The Creator Vs. Canadian Imperialism: Exercise Narwhal, Gunboat Diplomacy, and Oil

The Creator Vs. Canadian Imperialism
Exercise Narwhal, Gunboat Diplomacy, and Oil

by Macdonald Stainsby

September 20, 2004   

 

(Swans – September 20, 2004)   Before the Republican Guard vanished on the outskirts of Baghdad in early April 2003, the US invasion had run into two major stumbling blocks in its advance on the Iraqi capital: first, there was massive guerrilla resistance that held the advancing troops back, nervous about exposing their over-extended supply lines. Second, there were major sandstorms — with granules getting inside each and every nook and cranny of the military equipment. Jeeps, tanks, even the food was reduced to a standstill or made useless by this “act of God.” At the time, with many of us hoping that this attempt to colonize Iraq would fail, I heard one friend remark “Allahu Akbar!” (“God is Great!”) in reference to the possibility that this unexpected supernatural intervention was divined. Perhaps the Creator– as the indigenous refer to it in the Arctic — is trying to prevent an ecocidal and genocidal colonization that is happening, with next to no fanfare, right now.

“Exercise Narwhal” (1) — the name for the exercises that all three branches of Canada’s military have recently conducted in the north between August 12 and 31, 2004, the largest ever of such maneuvers — was beaten back by storms, winds and other acts of the Arctic’s many beautiful miracles. As they say in the indigenous north: the earth and the elements give you all that you need, just make certain you respect the earth. Perhaps then, the most beautiful part of Narwhal was when weather conditions caused two soldiers to lose their way and end up wandering and lost — with no idea where they were or where they should go to. To paraphrase from Albert Einstein: The Creator doesn’t play dice with the weather.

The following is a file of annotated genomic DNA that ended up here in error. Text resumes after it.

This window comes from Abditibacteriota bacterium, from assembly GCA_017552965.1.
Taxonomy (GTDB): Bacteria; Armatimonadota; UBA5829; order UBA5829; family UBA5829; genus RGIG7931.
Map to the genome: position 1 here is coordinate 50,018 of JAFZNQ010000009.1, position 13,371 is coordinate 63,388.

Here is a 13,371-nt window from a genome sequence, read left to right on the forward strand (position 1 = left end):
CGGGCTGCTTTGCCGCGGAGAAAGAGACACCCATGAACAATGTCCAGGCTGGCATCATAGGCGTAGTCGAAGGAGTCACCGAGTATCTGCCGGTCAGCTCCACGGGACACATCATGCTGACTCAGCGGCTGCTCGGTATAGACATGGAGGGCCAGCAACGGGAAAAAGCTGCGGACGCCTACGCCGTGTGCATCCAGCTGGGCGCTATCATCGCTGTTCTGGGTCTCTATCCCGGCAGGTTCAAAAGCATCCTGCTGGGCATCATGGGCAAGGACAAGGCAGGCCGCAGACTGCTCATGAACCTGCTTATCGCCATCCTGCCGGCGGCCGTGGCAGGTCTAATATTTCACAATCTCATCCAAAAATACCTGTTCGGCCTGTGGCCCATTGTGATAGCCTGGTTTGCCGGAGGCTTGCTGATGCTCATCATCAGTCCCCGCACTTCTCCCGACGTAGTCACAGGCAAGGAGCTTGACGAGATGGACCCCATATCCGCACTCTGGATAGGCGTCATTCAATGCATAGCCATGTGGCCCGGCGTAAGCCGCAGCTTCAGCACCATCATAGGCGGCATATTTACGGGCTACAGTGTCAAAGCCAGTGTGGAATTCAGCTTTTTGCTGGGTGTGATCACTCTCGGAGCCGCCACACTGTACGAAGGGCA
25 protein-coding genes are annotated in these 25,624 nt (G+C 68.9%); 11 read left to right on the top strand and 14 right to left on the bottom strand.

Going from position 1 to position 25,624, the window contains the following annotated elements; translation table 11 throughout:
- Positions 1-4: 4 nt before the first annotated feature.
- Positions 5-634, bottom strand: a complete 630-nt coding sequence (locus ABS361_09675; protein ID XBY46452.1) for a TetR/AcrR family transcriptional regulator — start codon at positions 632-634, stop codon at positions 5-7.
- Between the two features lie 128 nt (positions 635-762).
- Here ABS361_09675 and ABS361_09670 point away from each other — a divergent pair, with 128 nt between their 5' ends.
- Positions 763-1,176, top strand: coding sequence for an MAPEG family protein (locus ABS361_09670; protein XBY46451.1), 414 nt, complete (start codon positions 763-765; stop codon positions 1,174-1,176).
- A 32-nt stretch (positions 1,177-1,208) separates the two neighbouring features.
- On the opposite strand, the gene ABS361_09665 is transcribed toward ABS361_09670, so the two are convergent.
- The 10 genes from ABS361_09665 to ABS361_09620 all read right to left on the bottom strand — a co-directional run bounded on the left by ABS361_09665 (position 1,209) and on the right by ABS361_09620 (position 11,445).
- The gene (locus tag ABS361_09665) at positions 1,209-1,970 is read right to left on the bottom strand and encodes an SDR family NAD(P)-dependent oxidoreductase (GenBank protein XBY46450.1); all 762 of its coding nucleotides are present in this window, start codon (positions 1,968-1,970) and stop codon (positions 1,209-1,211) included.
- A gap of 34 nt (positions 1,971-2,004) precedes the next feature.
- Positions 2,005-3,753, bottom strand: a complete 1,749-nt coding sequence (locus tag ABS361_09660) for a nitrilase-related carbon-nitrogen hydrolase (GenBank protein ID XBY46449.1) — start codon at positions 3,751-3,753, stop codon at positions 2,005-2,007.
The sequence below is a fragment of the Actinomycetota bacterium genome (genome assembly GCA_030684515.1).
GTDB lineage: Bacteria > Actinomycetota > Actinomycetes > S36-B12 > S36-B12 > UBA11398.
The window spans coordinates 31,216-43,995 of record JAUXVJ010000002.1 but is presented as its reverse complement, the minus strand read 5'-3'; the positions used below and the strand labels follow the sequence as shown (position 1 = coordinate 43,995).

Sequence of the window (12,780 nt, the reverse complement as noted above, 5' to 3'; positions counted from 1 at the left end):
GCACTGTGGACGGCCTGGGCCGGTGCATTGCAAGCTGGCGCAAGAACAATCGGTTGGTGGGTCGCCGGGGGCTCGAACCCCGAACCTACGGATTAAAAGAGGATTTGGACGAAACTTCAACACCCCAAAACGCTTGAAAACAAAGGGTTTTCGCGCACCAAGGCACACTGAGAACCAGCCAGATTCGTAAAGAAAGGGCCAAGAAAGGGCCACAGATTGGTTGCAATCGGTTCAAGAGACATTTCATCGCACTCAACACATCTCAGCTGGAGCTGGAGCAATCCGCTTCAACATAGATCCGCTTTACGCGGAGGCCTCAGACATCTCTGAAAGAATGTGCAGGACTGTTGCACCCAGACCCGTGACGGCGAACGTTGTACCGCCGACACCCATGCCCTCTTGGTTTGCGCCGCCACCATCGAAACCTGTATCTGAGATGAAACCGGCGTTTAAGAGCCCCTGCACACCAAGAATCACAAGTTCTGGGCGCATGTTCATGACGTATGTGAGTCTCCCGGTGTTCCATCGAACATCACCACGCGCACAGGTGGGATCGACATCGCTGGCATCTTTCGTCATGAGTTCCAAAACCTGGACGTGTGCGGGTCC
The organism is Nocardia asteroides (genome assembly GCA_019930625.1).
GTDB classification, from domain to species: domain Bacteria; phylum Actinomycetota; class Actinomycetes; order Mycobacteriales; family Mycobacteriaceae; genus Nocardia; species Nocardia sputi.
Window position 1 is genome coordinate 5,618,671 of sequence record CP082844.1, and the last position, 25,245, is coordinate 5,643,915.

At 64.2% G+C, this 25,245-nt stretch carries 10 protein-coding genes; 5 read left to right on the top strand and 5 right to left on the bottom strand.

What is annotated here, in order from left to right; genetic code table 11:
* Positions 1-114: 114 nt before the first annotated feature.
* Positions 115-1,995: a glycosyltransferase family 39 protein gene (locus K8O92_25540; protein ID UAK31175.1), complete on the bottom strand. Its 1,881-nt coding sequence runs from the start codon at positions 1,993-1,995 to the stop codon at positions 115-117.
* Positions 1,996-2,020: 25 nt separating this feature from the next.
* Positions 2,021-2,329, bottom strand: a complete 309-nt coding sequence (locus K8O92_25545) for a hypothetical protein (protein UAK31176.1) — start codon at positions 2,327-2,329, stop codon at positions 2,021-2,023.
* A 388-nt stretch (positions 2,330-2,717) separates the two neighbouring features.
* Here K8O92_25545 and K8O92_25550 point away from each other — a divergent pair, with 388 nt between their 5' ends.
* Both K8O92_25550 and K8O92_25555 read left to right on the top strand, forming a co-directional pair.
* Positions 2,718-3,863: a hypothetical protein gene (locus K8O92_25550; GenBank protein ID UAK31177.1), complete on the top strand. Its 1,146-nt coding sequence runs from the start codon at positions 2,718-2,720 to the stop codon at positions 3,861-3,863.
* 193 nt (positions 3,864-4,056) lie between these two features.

Canadian Prime Minister Paul Martin recently concluded a trip to the Arctic. (2) While he was on his four day tour through the Yukon, Northwest Territories (NWT) and Nunavut, he proclaimed “I’ve always loved the North.” Well, since visiting the Arctic in 2003 I would have to agree with that much, but for rather different reasons. What caused this sudden pilgrimage to the “last frontier?” In the 19th Century, it was to mine gold. Now, it’s drilling for natural gas (the largest deposits untapped on the planet), oil (again, huge untapped reserves) as well as the largest supply of non-African diamonds found on the earth. All of these reasons would be plenty, but there is far more than that alone at stake. The “benefits” of global warming that Herb Dhaliwal (former PM Jean Chretien’s Minister of Natural Resources) once explicitly welcomed are nearly here: the ice packs are melting and technology is improving — both at a breakneck speed. This is opening up a Northwest Passage route — the very one that many early white settlers perished trying in vain to find or carve over two centuries ago and multiple times since. When this happens in full, it will be the single greatest revolution in global shipping routes since the Panama Canal was dug by the men who died in the thousands in what is now a permanent American base (legally returned to Panama in 1999). There’s a hitch, however. In fact, there are four hitches, and all of them are border disputes.

There are two with the United States (Alaska), one with Russia, and the most divisive is actually with Denmark (Greenland). The United States has already declared that the Northern route would be international waters and not subject to the sovereignty of any state. What Canada is doing with the military is good ol’ fashioned gunboat diplomacy, albeit symbolic, and it is being carried out on several targets.

Islands in the north have fuzzy determinations of who owns what; many have never been recorded as the “official” territory of any state. Since international law states a country maintains sovereignty of waters three miles from land, determining where in the Arctic Ocean borders must be drawn — and therefore who will run and maintain this radically shorter transport route for eastern Asia to Europe, Atlantic Turtle Island to Asia, and Pacific Turtle Island to Europe — becomes a geopolitical question of gigantic significance. The British imperialists have noted for centuries: whoever controls the seas controls the global economy. Hans Island, in between Greenland/Denmark and Ellesmere Island/Canada, is just such an example. The Danish navy months ago dispatched a Dane flag to the rock using a naval warship to do so, and Canada plans to do much the same. Though a true military “solution” is next to impossible, tempers have flared and relations have been strained, with Canada issuing a diplomatic protest. (3)